Launched in response to the NIEHS call for understanding the links between environmental exposures and COVID-19 and through its Urgent Competitive Revision funding mechanism, the project will be conducted in partnership with Kaiser Permanente Southern California (KPSC). Researchers will assess the effects of ambient air pollution exposure and its effect on a variety of adverse maternal pregnancy complications that are likely worsened by the COVID-19 pandemic, including diabetes, preeclampsia/eclampsia, preterm birth, and ante- and post-partum depression among KPSC deliveries.
The project will also examine whether certain factors related to COVID-19 impact the association between air pollution and pregnancy outcomes. Specific factors they will investigate include SARS-CoV-2 infection and the time a woman is first diagnosed with the infection, maternal co-morbidity, and sociodemographic factors.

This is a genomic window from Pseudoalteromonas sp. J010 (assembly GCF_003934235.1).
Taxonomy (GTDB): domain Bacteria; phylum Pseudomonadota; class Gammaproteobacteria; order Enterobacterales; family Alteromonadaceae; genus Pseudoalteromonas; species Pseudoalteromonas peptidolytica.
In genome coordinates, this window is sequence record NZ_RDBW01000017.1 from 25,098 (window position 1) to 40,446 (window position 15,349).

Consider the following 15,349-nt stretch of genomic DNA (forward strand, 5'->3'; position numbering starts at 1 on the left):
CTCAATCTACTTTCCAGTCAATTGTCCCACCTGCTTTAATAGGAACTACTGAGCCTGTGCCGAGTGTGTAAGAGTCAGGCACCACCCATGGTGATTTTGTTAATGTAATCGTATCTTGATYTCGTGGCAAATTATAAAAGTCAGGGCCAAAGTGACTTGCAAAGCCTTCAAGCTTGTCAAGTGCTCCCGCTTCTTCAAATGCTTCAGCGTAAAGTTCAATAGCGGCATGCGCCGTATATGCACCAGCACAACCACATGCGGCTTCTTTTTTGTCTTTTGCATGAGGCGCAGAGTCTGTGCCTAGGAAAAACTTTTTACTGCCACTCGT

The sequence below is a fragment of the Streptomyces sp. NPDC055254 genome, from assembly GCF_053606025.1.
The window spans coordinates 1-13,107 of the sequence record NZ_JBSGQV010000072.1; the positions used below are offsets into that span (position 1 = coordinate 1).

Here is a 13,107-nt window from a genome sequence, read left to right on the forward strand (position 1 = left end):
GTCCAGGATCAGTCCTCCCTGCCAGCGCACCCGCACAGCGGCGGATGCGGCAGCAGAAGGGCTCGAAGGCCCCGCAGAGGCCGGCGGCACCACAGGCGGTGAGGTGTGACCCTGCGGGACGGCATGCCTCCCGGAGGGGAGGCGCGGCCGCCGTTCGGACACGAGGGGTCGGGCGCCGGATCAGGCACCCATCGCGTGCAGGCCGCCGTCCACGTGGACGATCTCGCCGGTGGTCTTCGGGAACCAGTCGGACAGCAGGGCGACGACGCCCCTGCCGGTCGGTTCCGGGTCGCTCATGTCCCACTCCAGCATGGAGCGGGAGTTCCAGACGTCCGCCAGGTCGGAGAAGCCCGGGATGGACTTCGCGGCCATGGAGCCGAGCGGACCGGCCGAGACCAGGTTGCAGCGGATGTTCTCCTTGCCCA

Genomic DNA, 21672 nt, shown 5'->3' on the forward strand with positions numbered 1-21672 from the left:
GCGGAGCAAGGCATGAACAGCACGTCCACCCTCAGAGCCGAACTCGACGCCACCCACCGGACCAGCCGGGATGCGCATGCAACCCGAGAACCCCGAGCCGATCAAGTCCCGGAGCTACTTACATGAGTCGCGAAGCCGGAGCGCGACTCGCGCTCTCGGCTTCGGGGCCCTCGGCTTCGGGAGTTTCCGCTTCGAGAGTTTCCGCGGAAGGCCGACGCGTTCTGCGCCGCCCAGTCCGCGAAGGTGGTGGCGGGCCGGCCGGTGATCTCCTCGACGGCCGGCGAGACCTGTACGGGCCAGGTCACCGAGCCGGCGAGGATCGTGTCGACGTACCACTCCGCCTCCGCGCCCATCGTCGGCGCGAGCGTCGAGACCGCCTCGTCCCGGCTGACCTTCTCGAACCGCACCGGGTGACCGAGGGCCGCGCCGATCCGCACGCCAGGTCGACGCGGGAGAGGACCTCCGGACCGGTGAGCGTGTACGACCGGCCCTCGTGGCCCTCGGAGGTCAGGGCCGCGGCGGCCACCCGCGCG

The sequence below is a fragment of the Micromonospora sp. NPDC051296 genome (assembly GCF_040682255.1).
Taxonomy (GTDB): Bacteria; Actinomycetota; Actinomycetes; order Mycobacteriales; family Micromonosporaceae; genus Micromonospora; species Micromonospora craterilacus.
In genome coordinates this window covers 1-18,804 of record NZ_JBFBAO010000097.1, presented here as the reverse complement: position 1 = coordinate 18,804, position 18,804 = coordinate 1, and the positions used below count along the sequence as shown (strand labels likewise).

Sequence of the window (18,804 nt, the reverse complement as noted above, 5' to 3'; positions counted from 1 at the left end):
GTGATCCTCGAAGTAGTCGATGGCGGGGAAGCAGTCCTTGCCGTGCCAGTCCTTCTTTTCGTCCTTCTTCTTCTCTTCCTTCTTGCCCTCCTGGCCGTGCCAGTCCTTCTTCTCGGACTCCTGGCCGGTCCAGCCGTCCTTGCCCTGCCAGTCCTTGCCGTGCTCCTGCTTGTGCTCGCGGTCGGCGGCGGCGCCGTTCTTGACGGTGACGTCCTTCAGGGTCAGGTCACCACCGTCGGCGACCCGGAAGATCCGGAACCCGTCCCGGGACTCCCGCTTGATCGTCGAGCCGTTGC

“Our hope is that this study’s outcomes will help inform public health practice and policy aimed at reducing COVID-19-related burdens on pregnant women and infants,” Wu said. “Such practices can include focusing on the subgroups (e.g. pregnant women with SARS-CoV-2 infection or other comorbidity, specific race/ethnicity groups) for interventions and use of air filter/purifier or wear mask to reduce air pollution exposure as short-term solutions. Ultimately, the study can help minimize adverse pregnancy outcomes and close the gap of health disparities for COVID-19 related impacts.”
Funding for this work began in September and runs through April 2022.
Wu is also currently collaborating with Kaiser Permanente Southern California on the parent R01 grant, titled: “Air Pollution and Pregnancy Complications in Complex Urban Environments: Risks, Heterogeneity, and Mechanisms.” That project is examining the impact of air pollutant mixture on pregnancy complications using high-quality clinical data in 2008-2018.